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Japan is an extremely futuristic country with well-preserved cultural integrity. This is where bullet trains and robots coexist with century-old shrines and culture. Japanese food and art is renowned world over, and the country boasts a stunning natural scenery as well. Read on to discover what Japan has in store for you.
Tokyo: Honshu is the largest island in Japan and home to its capital Tokyo. A technology hub of the world, Tokyo seems like a city from the future. Tokyo’s skyline is dominated by the 333m tall Tokyo Tower, which offers panoramic views of Tokyo City, and you can even spot Mt. Fuji on a clear day. In spite of its ultra-modern architecture, Tokyo still preserves its ancient shrines and temples, of which Senso-ji is the oldest. To experience Tokyo’s famed shopping and nightlife, explore the districts of Shinjuku, Akihabara or Harajuku.
Kanto: The Kanto Region in Honshu Island houses the active volcano – Mount Fuji (also known as Fuji-san), a UNESCO world heritage site, the country’s highest point and most iconic landmark. Almost midway between Tokyo and Mount Fuji lies Kamakura – medieval Japan’s capital dotted with Buddhist temples like the Kotoku-in Temple with its 13-metre tall Daibutsu (Great Buddha) from the 13th-century. On your way to Mt. Fuji from Kamakura, you will come across Hakone – a mountainous town, known for its onsens (Japanese hot springs resorts) and the torii of Hakone-jinja. The town’s picturesque setting with Mount Fuji in the backdrop makes an excellent pitstop.
Kansai: Kyoto in the Kansai region (in south-central Honshu) is nicknamed the ‘spiritual heart of Japan’ and it houses important historic buildings like the Kinkaku-ji and the Vermilion Torii Gates of Fushimi Inari Taisha. About 60km southwest of Kyoto lies Osaka – which is known for modern architecture, the lively riverside area of Dotonbori, vibrant nightlife, great street food and is the base for exploring the Todai-ji temple. Located south of Osaka, Koyasan is a forested area, known for its 9th-century monastic complex.
Central Honshu: In Honshu island’s central region lies one of ancient Japan’s five highways – Nakasendo; you can go on a walking tour of its popular sections. The central region’s main cities are Matsumoto – known for its namesake 16th-century castle, Takayama- for its Spring Festival and Kanazawa – known for Kenroku-en, a 17th-century castle garden, along with museums, markets and regional handicrafts.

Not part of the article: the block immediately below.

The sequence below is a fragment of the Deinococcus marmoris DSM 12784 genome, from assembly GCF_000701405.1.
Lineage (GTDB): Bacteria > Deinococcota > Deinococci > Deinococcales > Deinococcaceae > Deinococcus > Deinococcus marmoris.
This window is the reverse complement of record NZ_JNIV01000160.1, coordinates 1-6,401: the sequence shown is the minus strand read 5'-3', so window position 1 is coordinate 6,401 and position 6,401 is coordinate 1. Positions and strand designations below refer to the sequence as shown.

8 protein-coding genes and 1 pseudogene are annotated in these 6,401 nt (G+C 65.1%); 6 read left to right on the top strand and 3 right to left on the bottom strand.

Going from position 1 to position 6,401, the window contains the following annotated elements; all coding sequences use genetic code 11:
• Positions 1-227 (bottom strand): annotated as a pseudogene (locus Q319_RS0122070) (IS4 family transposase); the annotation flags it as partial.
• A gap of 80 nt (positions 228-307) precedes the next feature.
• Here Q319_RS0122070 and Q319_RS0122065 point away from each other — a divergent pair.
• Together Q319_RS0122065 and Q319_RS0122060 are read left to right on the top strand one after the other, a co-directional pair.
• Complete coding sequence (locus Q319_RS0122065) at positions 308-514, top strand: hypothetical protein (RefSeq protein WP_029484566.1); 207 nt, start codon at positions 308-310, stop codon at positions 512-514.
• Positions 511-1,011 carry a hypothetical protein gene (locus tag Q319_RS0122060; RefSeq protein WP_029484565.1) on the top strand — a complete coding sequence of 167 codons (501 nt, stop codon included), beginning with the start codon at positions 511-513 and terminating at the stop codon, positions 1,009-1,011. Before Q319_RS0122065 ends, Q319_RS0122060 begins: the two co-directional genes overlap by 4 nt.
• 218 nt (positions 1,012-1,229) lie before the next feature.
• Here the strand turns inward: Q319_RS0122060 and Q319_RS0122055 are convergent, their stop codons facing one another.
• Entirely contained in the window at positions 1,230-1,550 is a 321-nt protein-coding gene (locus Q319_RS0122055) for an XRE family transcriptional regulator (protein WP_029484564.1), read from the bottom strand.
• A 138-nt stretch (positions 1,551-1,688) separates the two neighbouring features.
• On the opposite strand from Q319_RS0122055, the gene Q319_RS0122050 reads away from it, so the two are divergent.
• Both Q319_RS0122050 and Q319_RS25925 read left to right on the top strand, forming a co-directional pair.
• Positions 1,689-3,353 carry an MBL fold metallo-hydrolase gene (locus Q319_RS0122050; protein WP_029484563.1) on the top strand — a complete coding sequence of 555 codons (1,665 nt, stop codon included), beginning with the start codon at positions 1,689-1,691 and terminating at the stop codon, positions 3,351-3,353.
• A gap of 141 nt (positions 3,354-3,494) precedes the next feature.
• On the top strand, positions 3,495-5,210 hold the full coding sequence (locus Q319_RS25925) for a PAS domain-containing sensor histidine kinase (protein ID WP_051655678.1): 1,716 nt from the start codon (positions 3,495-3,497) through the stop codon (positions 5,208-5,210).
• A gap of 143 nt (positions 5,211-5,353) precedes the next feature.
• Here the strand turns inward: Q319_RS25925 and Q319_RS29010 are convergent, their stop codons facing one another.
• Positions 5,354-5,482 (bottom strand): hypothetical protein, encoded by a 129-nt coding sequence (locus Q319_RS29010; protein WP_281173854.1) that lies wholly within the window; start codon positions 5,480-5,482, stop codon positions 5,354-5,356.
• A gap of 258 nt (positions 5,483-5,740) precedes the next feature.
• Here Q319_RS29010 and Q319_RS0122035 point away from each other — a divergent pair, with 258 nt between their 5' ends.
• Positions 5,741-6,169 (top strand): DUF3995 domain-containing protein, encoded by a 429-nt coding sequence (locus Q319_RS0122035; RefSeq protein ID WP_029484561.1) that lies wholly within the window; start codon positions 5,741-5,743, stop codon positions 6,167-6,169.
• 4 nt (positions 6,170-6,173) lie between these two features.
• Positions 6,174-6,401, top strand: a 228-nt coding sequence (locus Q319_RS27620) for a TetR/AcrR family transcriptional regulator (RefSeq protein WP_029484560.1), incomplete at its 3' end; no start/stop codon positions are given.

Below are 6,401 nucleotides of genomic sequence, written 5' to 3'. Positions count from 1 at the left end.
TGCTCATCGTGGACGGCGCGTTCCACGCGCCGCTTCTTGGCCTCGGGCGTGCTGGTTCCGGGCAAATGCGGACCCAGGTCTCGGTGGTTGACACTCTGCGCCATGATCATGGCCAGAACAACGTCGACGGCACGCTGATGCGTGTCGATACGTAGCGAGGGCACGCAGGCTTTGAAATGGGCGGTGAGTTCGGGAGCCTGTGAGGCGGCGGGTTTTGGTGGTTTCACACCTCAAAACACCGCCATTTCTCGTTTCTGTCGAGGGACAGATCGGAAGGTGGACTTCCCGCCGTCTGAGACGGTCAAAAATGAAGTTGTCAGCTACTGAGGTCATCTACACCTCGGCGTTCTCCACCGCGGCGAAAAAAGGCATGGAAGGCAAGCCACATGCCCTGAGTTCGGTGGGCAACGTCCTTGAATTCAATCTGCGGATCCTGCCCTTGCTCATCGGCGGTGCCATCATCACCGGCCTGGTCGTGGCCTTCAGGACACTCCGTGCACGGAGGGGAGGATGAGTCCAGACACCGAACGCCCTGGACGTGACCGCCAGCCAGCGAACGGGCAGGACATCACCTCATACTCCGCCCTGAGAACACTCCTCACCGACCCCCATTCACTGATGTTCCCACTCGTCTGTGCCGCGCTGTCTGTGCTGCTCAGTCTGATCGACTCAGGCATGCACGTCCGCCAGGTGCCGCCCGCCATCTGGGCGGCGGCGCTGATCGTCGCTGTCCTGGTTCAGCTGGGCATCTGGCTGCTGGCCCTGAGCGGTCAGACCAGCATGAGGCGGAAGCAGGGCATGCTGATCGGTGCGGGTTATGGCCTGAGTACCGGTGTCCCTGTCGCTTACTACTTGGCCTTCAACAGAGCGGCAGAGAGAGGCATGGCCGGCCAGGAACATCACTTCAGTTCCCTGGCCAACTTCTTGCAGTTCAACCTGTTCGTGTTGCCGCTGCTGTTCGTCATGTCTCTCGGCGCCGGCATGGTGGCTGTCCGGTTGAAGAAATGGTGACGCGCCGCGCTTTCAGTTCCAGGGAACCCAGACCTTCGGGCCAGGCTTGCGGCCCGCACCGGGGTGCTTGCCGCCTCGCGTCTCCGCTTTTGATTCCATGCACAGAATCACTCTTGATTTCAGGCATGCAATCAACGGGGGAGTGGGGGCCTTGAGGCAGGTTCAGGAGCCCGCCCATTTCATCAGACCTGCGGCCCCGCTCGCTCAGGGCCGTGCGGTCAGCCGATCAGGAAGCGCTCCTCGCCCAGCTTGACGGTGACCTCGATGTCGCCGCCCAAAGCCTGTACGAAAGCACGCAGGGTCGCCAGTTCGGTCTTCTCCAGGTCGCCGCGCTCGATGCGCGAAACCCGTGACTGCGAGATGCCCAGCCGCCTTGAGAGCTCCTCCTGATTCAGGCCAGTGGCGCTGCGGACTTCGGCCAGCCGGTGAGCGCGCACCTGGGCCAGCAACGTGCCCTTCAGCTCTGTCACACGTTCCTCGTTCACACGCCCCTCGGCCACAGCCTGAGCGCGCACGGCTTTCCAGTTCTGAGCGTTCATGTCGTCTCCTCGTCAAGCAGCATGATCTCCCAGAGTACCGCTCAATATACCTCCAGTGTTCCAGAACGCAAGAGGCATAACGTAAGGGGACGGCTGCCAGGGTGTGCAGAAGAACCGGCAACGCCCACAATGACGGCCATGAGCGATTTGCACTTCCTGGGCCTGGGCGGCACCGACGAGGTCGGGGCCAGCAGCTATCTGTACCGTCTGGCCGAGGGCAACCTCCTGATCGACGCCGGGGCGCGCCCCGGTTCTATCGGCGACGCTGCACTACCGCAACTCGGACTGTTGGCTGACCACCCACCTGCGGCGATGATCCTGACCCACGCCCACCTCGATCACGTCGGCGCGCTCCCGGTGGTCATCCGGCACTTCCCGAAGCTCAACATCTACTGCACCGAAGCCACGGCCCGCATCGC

Western Honshu: In Western Honshu lies Hiroshima, the unfortunate city where the world’s first atomic-bomb was dropped during WWII. The Peace Memorial Park in the city helps visitors understand the impact of the horrific attack and appreciate how Hiroshima has bounced back into a thriving city. The nearby Miyajima island is a UNESCO listed site and known for the vermilion torii of Itsukushima-jinja. Naoshima is a photogenic island, known for its museums, contemporary art scene and outdoor sculptures.
Northern Honshu: Here you will find Zao Onsen, a famous ski resort and the temple town of Yamadera with its rich history and the picturesque Risshaku-ji temple.
The northernmost of Japan’s main islands, Hokkaido, is known for its volcanoes, onsens and ski areas at its four excellent national parks – Daisetsuzan, Rishiri-Rebun-Sarobetsu, Shiretoko and Akan. The island’s main city Sapporo is the fifth-largest in the country and makes a perfect base to explore the island’s mountains and hot springs. The annual Snow Festival is a major attraction in the city. The city of Hakodate is known as the southern gateway to the island and popular for the stunning views from Mount Hakodate. Niseko is the superstar of Hokkaido’s long list of ski-resorts.
Kyushu, Japan’s third-largest island is home to Nagasaki, the second city that was annihilated by atom bomb, where you will find numerous monuments and memorials. Like Hiroshima, Nagasaki is also a thriving city today. Kumamoto city is known for its 17th-century Kumamoto castle and the landscaped Suizenji Garden. The stunning Takachiho Gorge – a picturesque gorge with a beautiful waterfall is another highlight of the island.
The Okinawa archipelago is known for its diverse islands like the UNESCO listed Yakushima – which offers excellent hiking on its mountainous landscape and Ishigaki-jima – which has stunning beaches and great diving.
Japan is a dream destination for all lovers of manga and anime; its rich and colourful history is a treat for history buffs; its excellent geographical make-up is a paradise for nature lovers; this globally advanced nation is the perfect utopia for tech geeks – the wonders of Japan have something special for every visitor.
Japan is an extremely futuristic country with well-preserved cultural integrity.